Katherine Johnson

Katherine+Johnson

Photo Credit: NASA on Wikimedia Commons

Ethan Ramchandani, Editor

Katherine Johnson was one of the first prominent women in STEM, but because of her sex and because she was African American during the time of segregation she remained largely unknown during her career and the contributions of her work have only recently been rediscovered. This year on February 24th, Johnson passed away at the age of 101.  Her life serves as a testament of the ability of women and African-Americans at a time when they were unjustly treated by society.

Katherine Johnson showed an inclination for math from an early age. Unfortunately, the segregated school in her neighborhood only went up to the sixth grade. Therefore, every fall, her family journeyed to the West Virginia Collegiate Institution, 125 miles away. She entered high school at ten and graduated high school at 14. She then entered West Virginia State where she graduated at the age of 17. Despite having majored in both Math and French, she struggled to find work because of her limited opportunities.

She married a Chemistry professor at West Virginia State around the time that state colleges were becoming integrated. She furthered her studies there, nearly devoting her life to them, until she found herself pregnant and had to withdraw for a time. After having her child, she taught for over a decade. However, in 1953, Katherine Johnson took a post at NASA for women with degrees in mathematics. NASA opened its doors for more women because it needed as many minds at work to put a man on the moon as possible since it was in fierce competition with the Soviets: a space race, if you will. The job proved to be tedious and centered on crunching numbers for the “real” work. The work environment offered no refuge to her either. It was unofficially segregated, but after discovering she had been using a white only bathroom for a while, she decided to continue to use it in protest of segregation.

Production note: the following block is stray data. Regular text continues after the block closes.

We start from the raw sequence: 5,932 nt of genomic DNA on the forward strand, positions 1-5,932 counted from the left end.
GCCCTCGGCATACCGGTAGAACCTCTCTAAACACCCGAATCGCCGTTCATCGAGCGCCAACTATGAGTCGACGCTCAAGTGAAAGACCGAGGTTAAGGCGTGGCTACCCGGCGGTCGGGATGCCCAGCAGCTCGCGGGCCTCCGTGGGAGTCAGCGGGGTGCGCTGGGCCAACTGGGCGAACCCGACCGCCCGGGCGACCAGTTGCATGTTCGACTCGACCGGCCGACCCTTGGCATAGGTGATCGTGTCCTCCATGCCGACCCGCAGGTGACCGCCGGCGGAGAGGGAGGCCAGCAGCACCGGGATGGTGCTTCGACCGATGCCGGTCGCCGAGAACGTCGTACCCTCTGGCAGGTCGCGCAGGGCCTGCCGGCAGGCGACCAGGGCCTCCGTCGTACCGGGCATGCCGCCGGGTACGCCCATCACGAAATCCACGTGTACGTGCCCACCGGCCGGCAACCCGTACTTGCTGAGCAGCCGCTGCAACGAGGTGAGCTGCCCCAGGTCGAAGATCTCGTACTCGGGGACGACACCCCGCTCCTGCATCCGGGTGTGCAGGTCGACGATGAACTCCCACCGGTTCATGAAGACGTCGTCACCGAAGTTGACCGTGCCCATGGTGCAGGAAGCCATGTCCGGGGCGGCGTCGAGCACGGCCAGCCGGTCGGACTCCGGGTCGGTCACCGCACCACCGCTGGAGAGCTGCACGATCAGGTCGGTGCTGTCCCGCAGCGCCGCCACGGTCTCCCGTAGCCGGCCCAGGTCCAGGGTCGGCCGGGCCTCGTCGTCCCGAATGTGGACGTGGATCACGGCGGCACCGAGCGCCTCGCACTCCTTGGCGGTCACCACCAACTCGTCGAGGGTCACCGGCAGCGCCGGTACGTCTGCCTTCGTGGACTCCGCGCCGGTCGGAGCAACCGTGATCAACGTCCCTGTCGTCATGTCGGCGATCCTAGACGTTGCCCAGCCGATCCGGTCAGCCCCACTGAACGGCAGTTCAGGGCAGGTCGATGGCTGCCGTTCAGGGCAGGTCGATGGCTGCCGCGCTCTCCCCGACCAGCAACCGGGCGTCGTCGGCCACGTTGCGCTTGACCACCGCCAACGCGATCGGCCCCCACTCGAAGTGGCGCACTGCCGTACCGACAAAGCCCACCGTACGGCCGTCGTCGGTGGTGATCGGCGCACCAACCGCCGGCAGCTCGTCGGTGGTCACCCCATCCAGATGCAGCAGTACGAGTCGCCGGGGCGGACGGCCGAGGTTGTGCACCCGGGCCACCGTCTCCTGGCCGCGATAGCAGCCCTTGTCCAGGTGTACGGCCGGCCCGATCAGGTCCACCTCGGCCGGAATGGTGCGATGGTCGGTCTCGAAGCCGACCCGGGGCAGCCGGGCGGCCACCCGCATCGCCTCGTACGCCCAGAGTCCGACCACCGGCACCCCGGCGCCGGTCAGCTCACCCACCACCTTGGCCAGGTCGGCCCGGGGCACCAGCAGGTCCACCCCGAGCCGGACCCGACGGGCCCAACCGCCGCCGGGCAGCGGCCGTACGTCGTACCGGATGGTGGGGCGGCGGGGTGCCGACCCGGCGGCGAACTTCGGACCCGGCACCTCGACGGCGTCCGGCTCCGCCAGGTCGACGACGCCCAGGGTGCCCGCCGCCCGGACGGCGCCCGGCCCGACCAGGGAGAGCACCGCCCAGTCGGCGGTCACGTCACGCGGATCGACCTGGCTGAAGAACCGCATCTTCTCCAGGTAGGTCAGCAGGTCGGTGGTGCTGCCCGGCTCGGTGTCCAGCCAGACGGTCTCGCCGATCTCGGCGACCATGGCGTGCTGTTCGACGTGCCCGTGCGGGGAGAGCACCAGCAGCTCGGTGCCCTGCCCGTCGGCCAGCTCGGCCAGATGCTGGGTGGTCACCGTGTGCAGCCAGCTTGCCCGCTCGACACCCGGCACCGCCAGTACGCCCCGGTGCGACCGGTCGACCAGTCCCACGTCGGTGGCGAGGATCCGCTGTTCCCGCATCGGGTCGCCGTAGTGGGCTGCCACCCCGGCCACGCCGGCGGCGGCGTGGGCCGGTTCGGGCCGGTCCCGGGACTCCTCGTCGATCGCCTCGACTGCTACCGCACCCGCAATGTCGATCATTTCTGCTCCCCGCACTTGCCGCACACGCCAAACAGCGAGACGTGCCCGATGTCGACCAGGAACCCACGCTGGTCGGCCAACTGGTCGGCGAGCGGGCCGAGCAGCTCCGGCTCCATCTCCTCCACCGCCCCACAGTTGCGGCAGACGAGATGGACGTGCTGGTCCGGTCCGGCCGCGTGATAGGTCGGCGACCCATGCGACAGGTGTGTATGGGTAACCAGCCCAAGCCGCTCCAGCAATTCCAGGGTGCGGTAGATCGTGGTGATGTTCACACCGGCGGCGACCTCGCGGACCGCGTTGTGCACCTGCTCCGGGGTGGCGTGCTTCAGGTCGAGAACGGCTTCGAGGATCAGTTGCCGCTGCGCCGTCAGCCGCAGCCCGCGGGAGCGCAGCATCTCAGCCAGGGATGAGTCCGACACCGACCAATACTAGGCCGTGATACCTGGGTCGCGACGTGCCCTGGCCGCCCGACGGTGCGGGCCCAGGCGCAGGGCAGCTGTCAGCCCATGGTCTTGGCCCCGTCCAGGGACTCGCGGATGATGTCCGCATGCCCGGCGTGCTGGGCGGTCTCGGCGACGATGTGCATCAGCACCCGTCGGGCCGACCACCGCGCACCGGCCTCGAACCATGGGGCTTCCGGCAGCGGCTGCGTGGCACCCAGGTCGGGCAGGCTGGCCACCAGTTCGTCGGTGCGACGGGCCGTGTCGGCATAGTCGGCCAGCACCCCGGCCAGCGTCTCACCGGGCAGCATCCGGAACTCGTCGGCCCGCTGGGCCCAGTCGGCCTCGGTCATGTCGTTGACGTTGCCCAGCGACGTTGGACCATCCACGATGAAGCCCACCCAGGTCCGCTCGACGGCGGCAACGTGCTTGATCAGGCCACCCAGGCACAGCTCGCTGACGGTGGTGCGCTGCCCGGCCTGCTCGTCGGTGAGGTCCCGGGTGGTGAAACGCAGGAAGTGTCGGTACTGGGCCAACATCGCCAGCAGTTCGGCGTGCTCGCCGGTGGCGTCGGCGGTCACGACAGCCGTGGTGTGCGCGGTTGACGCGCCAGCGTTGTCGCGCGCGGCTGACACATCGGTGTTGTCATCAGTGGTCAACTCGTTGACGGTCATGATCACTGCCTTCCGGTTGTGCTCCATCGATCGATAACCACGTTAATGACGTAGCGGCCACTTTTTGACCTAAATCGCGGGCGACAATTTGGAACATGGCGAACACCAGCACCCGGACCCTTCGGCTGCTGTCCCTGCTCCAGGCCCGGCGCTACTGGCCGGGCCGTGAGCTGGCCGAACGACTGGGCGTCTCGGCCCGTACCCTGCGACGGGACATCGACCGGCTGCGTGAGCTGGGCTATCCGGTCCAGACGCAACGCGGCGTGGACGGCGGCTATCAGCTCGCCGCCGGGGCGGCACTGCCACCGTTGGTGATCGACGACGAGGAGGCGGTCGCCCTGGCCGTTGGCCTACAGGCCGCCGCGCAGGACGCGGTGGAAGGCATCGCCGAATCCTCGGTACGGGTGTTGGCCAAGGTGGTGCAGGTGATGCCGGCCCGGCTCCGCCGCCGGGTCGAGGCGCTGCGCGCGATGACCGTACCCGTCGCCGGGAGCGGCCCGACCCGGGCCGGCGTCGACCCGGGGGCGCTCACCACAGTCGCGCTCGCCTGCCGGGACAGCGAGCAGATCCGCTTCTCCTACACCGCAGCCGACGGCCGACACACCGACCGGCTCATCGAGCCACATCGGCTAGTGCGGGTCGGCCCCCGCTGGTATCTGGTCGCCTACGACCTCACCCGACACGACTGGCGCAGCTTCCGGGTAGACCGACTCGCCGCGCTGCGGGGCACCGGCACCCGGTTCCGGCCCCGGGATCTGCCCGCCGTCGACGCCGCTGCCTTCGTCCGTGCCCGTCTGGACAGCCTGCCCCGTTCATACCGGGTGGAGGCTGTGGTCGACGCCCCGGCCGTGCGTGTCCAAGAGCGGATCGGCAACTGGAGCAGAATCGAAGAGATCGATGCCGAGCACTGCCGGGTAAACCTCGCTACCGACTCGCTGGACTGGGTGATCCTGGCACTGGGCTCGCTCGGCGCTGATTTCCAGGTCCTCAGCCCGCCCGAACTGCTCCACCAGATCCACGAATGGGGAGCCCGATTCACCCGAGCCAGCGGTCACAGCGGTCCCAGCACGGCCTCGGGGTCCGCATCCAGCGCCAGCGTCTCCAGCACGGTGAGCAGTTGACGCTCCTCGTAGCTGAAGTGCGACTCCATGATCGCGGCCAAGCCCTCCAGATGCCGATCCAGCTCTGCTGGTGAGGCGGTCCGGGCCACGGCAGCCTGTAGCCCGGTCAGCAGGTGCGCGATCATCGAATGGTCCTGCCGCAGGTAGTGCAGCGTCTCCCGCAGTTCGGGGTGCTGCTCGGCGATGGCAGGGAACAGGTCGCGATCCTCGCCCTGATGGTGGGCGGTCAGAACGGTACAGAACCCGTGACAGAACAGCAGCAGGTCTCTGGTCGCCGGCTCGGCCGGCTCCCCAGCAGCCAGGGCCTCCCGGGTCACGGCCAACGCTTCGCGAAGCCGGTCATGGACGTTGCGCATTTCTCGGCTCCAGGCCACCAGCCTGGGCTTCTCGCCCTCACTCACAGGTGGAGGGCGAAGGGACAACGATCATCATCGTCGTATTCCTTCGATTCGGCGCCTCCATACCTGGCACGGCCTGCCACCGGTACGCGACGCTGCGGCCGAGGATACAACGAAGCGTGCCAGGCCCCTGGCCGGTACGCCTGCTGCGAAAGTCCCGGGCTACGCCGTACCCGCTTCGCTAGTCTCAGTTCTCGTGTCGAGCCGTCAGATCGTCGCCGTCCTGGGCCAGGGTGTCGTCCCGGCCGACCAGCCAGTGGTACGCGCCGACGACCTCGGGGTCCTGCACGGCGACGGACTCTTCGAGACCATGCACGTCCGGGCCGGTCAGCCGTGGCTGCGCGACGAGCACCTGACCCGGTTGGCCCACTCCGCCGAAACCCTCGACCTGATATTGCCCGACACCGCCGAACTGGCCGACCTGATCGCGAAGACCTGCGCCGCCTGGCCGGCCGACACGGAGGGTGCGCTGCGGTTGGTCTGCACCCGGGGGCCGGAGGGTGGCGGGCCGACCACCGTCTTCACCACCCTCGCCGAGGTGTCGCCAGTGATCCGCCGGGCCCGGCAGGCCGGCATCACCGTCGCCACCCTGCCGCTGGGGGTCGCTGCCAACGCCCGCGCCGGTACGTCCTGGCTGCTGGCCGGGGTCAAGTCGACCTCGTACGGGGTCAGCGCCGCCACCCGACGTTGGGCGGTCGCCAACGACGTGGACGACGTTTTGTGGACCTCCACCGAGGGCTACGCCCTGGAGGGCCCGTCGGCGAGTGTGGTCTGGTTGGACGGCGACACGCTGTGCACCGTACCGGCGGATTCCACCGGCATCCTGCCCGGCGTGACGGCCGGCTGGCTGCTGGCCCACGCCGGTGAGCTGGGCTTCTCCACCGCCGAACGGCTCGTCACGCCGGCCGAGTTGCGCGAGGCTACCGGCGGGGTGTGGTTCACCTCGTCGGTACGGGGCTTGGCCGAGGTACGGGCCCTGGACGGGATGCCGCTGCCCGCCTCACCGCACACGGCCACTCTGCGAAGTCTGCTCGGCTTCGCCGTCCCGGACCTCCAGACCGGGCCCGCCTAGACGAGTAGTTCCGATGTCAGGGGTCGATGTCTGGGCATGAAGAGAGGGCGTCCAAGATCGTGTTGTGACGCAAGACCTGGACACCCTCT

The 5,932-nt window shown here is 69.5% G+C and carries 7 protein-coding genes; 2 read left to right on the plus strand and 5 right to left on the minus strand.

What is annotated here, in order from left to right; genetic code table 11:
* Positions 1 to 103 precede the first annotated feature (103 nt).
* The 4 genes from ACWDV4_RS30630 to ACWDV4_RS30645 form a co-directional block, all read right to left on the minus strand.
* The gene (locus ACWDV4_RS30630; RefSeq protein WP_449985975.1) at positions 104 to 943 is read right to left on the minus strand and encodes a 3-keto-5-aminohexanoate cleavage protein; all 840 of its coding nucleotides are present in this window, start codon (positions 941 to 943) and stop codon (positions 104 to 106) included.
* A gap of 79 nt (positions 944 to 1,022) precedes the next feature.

She found her big break in the Flight Research Division where her mathematical know-how and the fact that she was an expert in geometry made her invaluable to the team. From there, she fell in love with the work she did. Most of it remained confidential, oftentimes even from her, but she knew that she was making a difference. She and several other African American women were paving the way to get men on the moon. This contribution helped her cope with the loss of her husband to brain cancer. Despite all her hardships she never accepted staying on the sidelines. She pushed to have a seat at scientific briefings and she became one of the first women at NASA to have the title of author on an agency report. She worked long days and according to one anecdote, after working all day, she fell asleep while driving and when she awoke, she was miraculously on the side of the road, unharmed. 

Johnson’s math helped send astronauts into orbit and eventually to the moon and back. In 2015, she was awarded the presidential medal of freedom by President Obama. A book titled Hidden Figures was also published about her team’s achievements in progressing women in STEM and space travel. That book has since been made into a film which was nominated for numerous Oscars. NASA, in her honor, also named a building after her in 2016. Even after her career ended, she advocated for mathematics in education and even spoke at schools. She lived a full, long, fulfilling life doing what she loved and is the quintessential role model for all, especially women or people of color with STEM-related aspirations.